Wells Fargo & Co. has dramatically lowered credit score requirements for Federal Housing Administration (FHA) mortgages, the first major lender to do so following pressure from the agency and housing advocates.
Beginning last month, Wells began accepting applications in its retail branches for FHA loans from borrowers with FICO scores as low as 500. Previously, it required a score of at least 600 for retail FHA borrowers. The minimum FICO score remains 640 at the company's wholesale and correspondent channels.
For borrowers with credit scores ranging from 500 to 579, a 10 percent down payment is required, and the down payment may not be a gift or be part of a down payment assistance program.
Borrowers with credit scores of 580 to 599 are required to put down 5 percent, and the down payment may not be a gift or part of a down payment assistance program.
Borrowers with a credit score of 600 or higher are required to have a 3.5 percent down payment, and a gift is acceptable. For all borrowers, seller concessions are limited to 3 percent.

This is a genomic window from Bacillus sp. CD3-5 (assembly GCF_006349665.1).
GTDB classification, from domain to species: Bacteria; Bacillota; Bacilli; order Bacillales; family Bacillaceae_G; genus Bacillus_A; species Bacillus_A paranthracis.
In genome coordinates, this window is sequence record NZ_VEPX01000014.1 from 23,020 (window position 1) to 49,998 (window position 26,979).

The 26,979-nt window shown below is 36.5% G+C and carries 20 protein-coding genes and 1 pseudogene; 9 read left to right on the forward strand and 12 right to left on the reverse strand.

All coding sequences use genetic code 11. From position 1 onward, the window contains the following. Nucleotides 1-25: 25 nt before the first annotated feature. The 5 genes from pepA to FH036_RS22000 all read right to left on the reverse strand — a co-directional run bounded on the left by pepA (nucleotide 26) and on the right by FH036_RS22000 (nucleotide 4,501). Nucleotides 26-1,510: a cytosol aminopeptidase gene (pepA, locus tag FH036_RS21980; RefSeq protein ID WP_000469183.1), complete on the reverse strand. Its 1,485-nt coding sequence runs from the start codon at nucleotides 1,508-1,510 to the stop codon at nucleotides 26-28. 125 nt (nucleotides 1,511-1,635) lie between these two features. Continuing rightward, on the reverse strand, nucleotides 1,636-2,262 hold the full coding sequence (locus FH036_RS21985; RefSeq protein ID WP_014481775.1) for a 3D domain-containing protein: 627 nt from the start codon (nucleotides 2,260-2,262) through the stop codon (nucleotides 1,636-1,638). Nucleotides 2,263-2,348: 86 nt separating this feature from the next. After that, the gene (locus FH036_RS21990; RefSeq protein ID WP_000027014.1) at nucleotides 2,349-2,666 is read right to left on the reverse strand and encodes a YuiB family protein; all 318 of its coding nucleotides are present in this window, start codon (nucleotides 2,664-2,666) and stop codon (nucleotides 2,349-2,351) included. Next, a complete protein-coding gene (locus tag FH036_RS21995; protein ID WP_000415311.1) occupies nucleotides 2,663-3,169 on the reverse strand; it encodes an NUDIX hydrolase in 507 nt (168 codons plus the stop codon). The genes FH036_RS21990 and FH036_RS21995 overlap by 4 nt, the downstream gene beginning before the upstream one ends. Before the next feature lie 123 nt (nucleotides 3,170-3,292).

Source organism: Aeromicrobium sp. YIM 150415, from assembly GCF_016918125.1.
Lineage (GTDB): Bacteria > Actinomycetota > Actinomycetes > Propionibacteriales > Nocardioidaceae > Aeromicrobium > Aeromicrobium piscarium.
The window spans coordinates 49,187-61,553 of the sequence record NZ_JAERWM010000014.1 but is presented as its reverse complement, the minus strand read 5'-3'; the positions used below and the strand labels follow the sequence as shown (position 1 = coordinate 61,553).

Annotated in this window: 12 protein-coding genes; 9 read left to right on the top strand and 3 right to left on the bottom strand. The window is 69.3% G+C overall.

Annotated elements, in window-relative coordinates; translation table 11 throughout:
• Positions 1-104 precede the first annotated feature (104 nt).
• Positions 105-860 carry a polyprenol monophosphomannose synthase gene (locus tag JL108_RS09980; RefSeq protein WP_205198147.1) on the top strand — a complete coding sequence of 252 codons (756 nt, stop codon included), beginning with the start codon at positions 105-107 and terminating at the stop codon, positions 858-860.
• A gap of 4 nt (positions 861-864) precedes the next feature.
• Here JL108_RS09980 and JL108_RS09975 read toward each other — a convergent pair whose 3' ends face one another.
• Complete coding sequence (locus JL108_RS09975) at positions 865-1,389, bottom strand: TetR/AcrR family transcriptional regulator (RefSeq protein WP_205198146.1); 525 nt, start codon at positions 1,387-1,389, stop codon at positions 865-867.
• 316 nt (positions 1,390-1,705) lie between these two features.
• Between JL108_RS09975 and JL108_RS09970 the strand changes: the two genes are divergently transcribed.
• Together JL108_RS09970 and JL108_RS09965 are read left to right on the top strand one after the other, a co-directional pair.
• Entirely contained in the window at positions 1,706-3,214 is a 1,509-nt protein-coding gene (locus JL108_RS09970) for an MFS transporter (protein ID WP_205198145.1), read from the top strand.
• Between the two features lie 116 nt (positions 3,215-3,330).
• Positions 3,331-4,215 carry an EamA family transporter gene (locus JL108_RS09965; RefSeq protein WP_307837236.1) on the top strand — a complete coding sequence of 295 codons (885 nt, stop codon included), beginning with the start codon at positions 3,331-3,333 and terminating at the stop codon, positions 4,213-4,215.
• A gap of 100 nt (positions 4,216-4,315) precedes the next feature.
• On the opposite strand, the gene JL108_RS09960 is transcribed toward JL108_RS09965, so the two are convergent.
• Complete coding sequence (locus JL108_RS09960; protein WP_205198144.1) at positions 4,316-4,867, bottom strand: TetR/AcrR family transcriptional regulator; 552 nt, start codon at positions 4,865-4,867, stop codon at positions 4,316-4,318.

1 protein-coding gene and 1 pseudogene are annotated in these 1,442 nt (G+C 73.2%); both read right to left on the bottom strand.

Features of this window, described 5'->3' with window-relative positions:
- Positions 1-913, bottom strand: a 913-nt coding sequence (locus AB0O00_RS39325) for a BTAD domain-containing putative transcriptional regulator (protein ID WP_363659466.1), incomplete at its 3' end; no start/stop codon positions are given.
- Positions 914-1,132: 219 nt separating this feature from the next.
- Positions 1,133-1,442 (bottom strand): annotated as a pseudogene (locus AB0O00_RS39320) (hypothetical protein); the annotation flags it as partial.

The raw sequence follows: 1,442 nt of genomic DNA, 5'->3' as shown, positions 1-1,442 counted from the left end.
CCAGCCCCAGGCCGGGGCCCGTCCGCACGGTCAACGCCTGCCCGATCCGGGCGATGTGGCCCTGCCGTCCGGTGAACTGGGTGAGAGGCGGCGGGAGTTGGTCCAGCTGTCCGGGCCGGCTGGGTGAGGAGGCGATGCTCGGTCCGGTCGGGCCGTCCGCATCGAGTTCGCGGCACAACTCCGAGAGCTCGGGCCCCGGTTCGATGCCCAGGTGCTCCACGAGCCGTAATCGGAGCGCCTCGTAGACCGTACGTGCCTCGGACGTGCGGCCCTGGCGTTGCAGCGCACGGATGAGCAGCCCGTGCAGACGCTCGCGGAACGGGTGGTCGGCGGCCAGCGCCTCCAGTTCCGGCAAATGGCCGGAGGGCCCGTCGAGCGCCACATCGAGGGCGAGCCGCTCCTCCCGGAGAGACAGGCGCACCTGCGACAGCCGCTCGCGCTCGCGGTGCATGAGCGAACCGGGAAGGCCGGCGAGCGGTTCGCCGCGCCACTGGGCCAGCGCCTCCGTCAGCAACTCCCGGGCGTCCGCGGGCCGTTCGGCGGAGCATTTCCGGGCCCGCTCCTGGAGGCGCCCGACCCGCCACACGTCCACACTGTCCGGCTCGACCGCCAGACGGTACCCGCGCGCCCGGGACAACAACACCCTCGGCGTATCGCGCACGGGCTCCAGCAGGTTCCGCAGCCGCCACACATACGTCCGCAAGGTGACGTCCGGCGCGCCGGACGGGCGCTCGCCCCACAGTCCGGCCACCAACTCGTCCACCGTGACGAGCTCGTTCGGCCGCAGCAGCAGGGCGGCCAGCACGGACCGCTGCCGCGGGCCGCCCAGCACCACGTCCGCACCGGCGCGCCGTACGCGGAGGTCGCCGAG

FHA Commissioner David Stevens has been urging lenders in the federal mortgage insurance program to lower their minimum credit score overlays to reach more people.
Tom Goyda, a Wells spokesman, says the bank "is committed to responsibly serving a wide range of borrowers." Wells was one of 17 lenders – including Bank of America and JPMorgan Chase – that agreed to meet with NCRC officials to discuss ways to comply with FHA's requirements.
By accepting lower FICO scores in the retail channel, Wells appears to have struck a compromise that allows big lenders to maintain credit overlays. Other major lenders are expected to follow Wells Fargo’s lead.
via Santa Ana Business News Examiner